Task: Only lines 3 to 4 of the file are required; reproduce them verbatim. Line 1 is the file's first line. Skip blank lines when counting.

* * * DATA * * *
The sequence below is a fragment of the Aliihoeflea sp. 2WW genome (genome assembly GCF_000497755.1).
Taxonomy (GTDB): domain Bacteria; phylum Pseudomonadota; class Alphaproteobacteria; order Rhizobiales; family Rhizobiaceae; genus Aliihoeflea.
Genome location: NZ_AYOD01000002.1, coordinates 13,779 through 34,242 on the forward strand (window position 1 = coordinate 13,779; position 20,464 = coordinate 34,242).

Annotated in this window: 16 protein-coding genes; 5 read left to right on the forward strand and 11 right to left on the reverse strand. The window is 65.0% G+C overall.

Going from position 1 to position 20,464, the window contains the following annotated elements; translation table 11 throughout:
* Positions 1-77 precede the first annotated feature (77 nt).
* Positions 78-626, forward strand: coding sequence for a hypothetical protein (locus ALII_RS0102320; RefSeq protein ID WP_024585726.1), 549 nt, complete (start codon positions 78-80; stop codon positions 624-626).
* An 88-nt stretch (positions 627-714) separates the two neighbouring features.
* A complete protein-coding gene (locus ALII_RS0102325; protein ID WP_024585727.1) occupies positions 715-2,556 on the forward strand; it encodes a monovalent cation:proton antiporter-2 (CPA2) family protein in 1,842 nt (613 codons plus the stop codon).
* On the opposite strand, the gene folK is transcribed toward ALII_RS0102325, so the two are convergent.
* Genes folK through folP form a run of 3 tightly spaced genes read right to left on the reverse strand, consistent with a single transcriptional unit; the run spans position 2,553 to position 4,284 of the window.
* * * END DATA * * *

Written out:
Genome location: NZ_AYOD01000002.1, coordinates 13,779 through 34,242 on the forward strand (window position 1 = coordinate 13,779; position 20,464 = coordinate 34,242).

Annotated in this window: 16 protein-coding genes; 5 read left to right on the forward strand and 11 right to left on the reverse strand. The window is 65.0% G+C overall.